Is this correct Josh , The source is no longer a mason which is why i'm asking you as i know your are still a member of the craft .
Firstly, college fraternities have nothing to do with Masonry, other than perhaps being inspired by or trying to mimic some of the Masonic ritual and/or secrecy.

That being said, if he had joined a PA lodge in college, and if Masonry was important to him, he would have applied for affiliation in a local lodge when he moved to Texas so that he could stay active. There's no indication he ever did so.

Is it possible he joined a lodge 50-60 years ago and hasn't set foot in one sense? Sure, anything's possible. But that would make any claims today of him being a Mason moot.

(Generally, to join a lodge, you must be a resident of that lodge's jurisdiction for a certain period of time prior to petitioning for membership. If one were to be an endowed or life member of a lodge, then move to another state, and never set foot in another lodge, I'm not sure how that would be classified, to be honest. It probably doesn't come up that often, because those who are that active in the craft would probably want to join up with the lodge in their new town to have that support network of brotherhood and camaraderie.)
edit on 2011.2.17 by JoshNorton because: (no reason given)



posted on Feb, 17 2011 @ 07:32 AM
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Originally posted by JoshNorton

(Generally, to join a lodge, you must be a resident of that lodge's jurisdiction for a certain period of time prior to petitioning for membership. If one were to be an endowed or life member of a lodge, then move to another state, and never set foot in another lodge, I'm not sure how that would be classified, to be honest. It probably doesn't come up that often, because those who are that active in the craft would probably want to join up with the lodge in their new town to have that support network of brotherhood and camaraderie.)
edit on 2011.2.17 by JoshNorton because: (no reason given)


That is correct in most cases in regards to residency requirements, in my jurisdiction it is one year. In my lodge we have a total of 5 perpetual life members. One of which is a Past Master of a Canadian lodge, which he considers his home lodge. However, he has been given dispensation to affiliate with our lodge without demitting as he spends parts of the the year in each place.

If the man were a life member and never visited lodge again, I would think of him as being affiliated but inactive. If he were not a life member or a dues paying member, he would be an unaffiliated Mason.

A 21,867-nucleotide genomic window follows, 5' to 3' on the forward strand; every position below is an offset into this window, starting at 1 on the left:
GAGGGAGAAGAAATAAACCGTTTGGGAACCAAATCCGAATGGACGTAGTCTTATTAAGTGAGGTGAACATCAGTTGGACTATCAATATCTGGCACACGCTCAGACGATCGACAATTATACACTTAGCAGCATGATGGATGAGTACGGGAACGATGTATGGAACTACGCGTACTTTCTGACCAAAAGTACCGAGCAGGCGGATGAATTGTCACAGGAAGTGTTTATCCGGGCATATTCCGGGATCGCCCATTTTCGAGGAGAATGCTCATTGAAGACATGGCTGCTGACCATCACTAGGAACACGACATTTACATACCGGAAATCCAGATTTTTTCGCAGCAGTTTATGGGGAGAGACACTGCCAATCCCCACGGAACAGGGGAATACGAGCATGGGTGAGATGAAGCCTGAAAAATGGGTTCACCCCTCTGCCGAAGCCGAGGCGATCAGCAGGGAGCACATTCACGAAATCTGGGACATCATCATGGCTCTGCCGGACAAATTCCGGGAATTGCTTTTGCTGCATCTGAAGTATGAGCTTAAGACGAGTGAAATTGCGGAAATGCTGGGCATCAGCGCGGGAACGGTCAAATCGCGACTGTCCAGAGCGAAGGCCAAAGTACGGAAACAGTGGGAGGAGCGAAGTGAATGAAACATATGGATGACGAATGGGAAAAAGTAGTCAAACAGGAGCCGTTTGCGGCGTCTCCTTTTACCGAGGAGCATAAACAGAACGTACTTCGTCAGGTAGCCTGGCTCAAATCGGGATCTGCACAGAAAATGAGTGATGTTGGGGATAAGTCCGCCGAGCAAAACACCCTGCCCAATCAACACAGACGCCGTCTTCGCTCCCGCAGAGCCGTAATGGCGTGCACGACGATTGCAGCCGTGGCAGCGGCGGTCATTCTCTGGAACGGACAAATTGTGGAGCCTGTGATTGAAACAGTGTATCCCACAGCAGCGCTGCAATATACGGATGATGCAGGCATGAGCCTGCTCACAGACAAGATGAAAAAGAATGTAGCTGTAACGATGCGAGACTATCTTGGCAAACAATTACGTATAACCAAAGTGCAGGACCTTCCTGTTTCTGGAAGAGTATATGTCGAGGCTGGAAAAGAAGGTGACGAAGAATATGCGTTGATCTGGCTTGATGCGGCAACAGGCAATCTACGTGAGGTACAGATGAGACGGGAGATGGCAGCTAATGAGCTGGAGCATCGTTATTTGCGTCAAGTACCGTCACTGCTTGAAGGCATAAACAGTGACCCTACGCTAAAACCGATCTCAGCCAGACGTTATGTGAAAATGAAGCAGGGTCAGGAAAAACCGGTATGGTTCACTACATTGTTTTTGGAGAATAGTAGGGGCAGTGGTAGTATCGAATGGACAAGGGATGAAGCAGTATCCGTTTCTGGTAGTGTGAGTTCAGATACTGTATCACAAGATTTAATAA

I do not think it to be too unreasonable to find any Brother who is traveling or relocating wanting to help the local lodge by affiliating.



posted on Feb, 17 2011 @ 08:44 AM
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On this forum I've read extensive and justifiable criticisms of all religions, and in most cases the defense seems to have at least some substance. The manner of defense that is conducted in the name of Freemasonry seems to be as vague as their declaration of obtained wisdom. How can you possibly make a credible defense of all Freemasonry, when by the very nature of your 'club', you don't even know the secrets told to members of higher degrees? Offering automatic support for people you've never met, just because they're your 'brother' is blind loyalty. And if you're blind - how do you know where your being lead?



posted on Feb, 17 2011 @ 08:55 AM
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reply to post by Robert Reynolds
 


no. you wouldn't understand. . there is a reason why we would defend each other so blindly. only masons understand masons



posted on Feb, 17 2011 @ 08:57 AM
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Originally posted by Robert Reynolds
On this forum I've read extensive and justifiable criticisms of all religions, and in most cases the defense seems to have at least some substance. The manner of defense that is conducted in the name of Freemasonry seems to be as vague as their declaration of obtained wisdom. How can you possibly make a credible defense of all Freemasonry, when by the very nature of your 'club', you don't even know the secrets told to members of higher degrees? Offering automatic support for people you've never met, just because they're your 'brother' is blind loyalty. And if you're blind - how do you know where your being lead?






That claim is erroneous. Quite simply, there is NO higher degree than the 3rd degree of a Master Mason. All of the degrees in appendant bodies are SYMBOLIC. Thus, offering no 'secrets' as you like to call them. Lessons in morality, yes. And anyone with some common sense can learn to improve themselves morally. Masons just have a unique system of doing so within each respective body.



posted on Feb, 17 2011 @ 08:59 AM
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Originally posted by fordrew
reply to post by Robert Reynolds
 


no. you wouldn't understand. . there is a reason why we would defend each other so blindly. only masons understand masons


Well, if that's true why do you all waste your time posting threads on here trying to get your message across to those who still believe you're not all you say you are!?



posted on Feb, 17 2011 @ 08:59 AM
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reply to post by Robert Reynolds
 


All clubs, groups, gangs, teams protect their own. It is human nature. We are all members of a Brotherood. Of course we are going to rally, as you would in our case or in your case to prtect something you hold dear. Or at least I hope that you would.



posted on Feb, 17 2011 @ 09:01 AM
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reply to post by CholmondleyWarner
 


We come here for the same reason as you, to seek information and truth. However, when something we hold dear is attacked, we tend to defend. Wouldn't you?